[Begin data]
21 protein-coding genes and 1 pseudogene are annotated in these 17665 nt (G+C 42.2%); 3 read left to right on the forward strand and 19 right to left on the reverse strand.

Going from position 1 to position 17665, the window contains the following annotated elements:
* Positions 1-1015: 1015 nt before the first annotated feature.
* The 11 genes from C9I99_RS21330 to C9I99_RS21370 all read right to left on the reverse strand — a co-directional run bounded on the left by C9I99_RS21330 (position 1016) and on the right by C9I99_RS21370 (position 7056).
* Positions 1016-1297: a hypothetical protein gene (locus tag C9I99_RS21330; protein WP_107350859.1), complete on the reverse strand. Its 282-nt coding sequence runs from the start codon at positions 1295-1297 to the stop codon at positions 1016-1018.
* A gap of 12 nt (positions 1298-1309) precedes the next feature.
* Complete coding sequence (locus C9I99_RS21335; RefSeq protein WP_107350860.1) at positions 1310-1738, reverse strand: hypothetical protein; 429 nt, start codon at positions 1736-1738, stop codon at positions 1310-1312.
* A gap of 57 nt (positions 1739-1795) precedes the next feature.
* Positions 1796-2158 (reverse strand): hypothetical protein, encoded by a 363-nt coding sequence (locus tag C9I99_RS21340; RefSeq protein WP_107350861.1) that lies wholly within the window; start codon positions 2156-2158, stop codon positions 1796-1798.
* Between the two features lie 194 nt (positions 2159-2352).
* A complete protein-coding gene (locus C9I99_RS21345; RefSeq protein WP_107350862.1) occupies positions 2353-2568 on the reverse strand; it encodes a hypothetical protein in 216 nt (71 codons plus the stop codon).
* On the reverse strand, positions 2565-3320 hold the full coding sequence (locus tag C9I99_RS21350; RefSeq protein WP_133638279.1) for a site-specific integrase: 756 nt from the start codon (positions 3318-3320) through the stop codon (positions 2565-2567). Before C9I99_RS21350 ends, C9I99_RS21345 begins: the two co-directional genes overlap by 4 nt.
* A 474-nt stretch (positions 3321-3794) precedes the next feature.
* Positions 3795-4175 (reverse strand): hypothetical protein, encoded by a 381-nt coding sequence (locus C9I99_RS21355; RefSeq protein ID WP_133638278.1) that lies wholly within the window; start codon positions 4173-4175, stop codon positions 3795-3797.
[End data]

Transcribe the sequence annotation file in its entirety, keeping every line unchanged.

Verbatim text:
21 protein-coding genes and 1 pseudogene are annotated in these 17665 nt (G+C 42.2%); 3 read left to right on the forward strand and 19 right to left on the reverse strand.

Going from position 1 to position 17665, the window contains the following annotated elements:
* Positions 1-1015: 1015 nt before the first annotated feature.
* The 11 genes from C9I99_RS21330 to C9I99_RS21370 all read right to left on the reverse strand — a co-directional run bounded on the left by C9I99_RS21330 (position 1016) and on the right by C9I99_RS21370 (position 7056).
* Positions 1016-1297: a hypothetical protein gene (locus tag C9I99_RS21330; protein WP_107350859.1), complete on the reverse strand. Its 282-nt coding sequence runs from the start codon at positions 1295-1297 to the stop codon at positions 1016-1018.
* A gap of 12 nt (positions 1298-1309) precedes the next feature.
* Complete coding sequence (locus C9I99_RS21335; RefSeq protein WP_107350860.1) at positions 1310-1738, reverse strand: hypothetical protein; 429 nt, start codon at positions 1736-1738, stop codon at positions 1310-1312.
* A gap of 57 nt (positions 1739-1795) precedes the next feature.
* Positions 1796-2158 (reverse strand): hypothetical protein, encoded by a 363-nt coding sequence (locus tag C9I99_RS21340; RefSeq protein WP_107350861.1) that lies wholly within the window; start codon positions 2156-2158, stop codon positions 1796-1798.
* Between the two features lie 194 nt (positions 2159-2352).
* A complete protein-coding gene (locus C9I99_RS21345; RefSeq protein WP_107350862.1) occupies positions 2353-2568 on the reverse strand; it encodes a hypothetical protein in 216 nt (71 codons plus the stop codon).
* On the reverse strand, positions 2565-3320 hold the full coding sequence (locus tag C9I99_RS21350; RefSeq protein WP_133638279.1) for a site-specific integrase: 756 nt from the start codon (positions 3318-3320) through the stop codon (positions 2565-2567). Before C9I99_RS21350 ends, C9I99_RS21345 begins: the two co-directional genes overlap by 4 nt.
* A 474-nt stretch (positions 3321-3794) precedes the next feature.
* Positions 3795-4175 (reverse strand): hypothetical protein, encoded by a 381-nt coding sequence (locus C9I99_RS21355; RefSeq protein ID WP_133638278.1) that lies wholly within the window; start codon positions 4173-4175, stop codon positions 3795-3797.